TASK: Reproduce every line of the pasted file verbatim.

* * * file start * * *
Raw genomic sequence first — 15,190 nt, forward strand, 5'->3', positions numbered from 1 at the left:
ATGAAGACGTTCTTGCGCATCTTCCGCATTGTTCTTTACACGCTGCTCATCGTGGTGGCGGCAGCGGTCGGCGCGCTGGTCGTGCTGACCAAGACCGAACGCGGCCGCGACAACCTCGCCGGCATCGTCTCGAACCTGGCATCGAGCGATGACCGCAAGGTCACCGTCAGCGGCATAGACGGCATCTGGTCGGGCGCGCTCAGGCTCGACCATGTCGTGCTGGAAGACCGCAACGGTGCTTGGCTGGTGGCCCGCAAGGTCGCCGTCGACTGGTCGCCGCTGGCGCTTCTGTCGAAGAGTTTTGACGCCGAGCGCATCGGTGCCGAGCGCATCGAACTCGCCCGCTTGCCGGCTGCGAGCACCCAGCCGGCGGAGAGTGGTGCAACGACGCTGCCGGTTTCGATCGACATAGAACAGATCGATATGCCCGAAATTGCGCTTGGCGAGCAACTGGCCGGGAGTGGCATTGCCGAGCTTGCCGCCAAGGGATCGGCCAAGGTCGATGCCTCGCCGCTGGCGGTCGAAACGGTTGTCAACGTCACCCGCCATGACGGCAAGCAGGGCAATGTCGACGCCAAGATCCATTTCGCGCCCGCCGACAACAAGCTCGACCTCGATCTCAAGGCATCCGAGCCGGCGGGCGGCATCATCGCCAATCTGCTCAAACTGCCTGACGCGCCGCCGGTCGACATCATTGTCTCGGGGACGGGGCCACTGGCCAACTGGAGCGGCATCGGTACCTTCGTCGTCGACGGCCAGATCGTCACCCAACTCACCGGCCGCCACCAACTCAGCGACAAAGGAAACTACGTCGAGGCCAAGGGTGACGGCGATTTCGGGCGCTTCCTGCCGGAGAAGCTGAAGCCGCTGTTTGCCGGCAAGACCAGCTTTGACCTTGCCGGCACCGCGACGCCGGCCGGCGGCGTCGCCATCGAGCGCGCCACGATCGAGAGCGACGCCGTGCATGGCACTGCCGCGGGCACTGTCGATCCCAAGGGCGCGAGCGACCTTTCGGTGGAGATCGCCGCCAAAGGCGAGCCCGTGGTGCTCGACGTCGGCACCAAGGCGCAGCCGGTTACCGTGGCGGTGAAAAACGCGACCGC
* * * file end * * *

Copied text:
Raw genomic sequence first — 15,190 nt, forward strand, 5'->3', positions numbered from 1 at the left:
ATGAAGACGTTCTTGCGCATCTTCCGCATTGTTCTTTACACGCTGCTCATCGTGGTGGCGGCAGCGGTCGGCGCGCTGGTCGTGCTGACCAAGACCGAACGCGGCCGCGACAACCTCGCCGGCATCGTCTCGAACCTGGCATCGAGCGATGACCGCAAGGTCACCGTCAGCGGCATAGACGGCATCTGGTCGGGCGCGCTCAGGCTCGACCATGTCGTGCTGGAAGACCGCAACGGTGCTTGGCTGGTGGCCCGCAAGGTCGCCGTCGACTGGTCGCCGCTGGCGCTTCTGTCGAAGAGTTTTGACGCCGAGCGCATCGGTGCCGAGCGCATCGAACTCGCCCGCTTGCCGGCTGCGAGCACCCAGCCGGCGGAGAGTGGTGCAACGACGCTGCCGGTTTCGATCGACATAGAACAGATCGATATGCCCGAAATTGCGCTTGGCGAGCAACTGGCCGGGAGTGGCATTGCCGAGCTTGCCGCCAAGGGATCGGCCAAGGTCGATGCCTCGCCGCTGGCGGTCGAAACGGTTGTCAACGTCACCCGCCATGACGGCAAGCAGGGCAATGTCGACGCCAAGATCCATTTCGCGCCCGCCGACAACAAGCTCGACCTCGATCTCAAGGCATCCGAGCCGGCGGGCGGCATCATCGCCAATCTGCTCAAACTGCCTGACGCGCCGCCGGTCGACATCATTGTCTCGGGGACGGGGCCACTGGCCAACTGGAGCGGCATCGGTACCTTCGTCGTCGACGGCCAGATCGTCACCCAACTCACCGGCCGCCACCAACTCAGCGACAAAGGAAACTACGTCGAGGCCAAGGGTGACGGCGATTTCGGGCGCTTCCTGCCGGAGAAGCTGAAGCCGCTGTTTGCCGGCAAGACCAGCTTTGACCTTGCCGGCACCGCGACGCCGGCCGGCGGCGTCGCCATCGAGCGCGCCACGATCGAGAGCGACGCCGTGCATGGCACTGCCGCGGGCACTGTCGATCCCAAGGGCGCGAGCGACCTTTCGGTGGAGATCGCCGCCAAAGGCGAGCCCGTGGTGCTCGACGTCGGCACCAAGGCGCAGCCGGTTACCGTGGCGGTGAAAAACGCGACCGC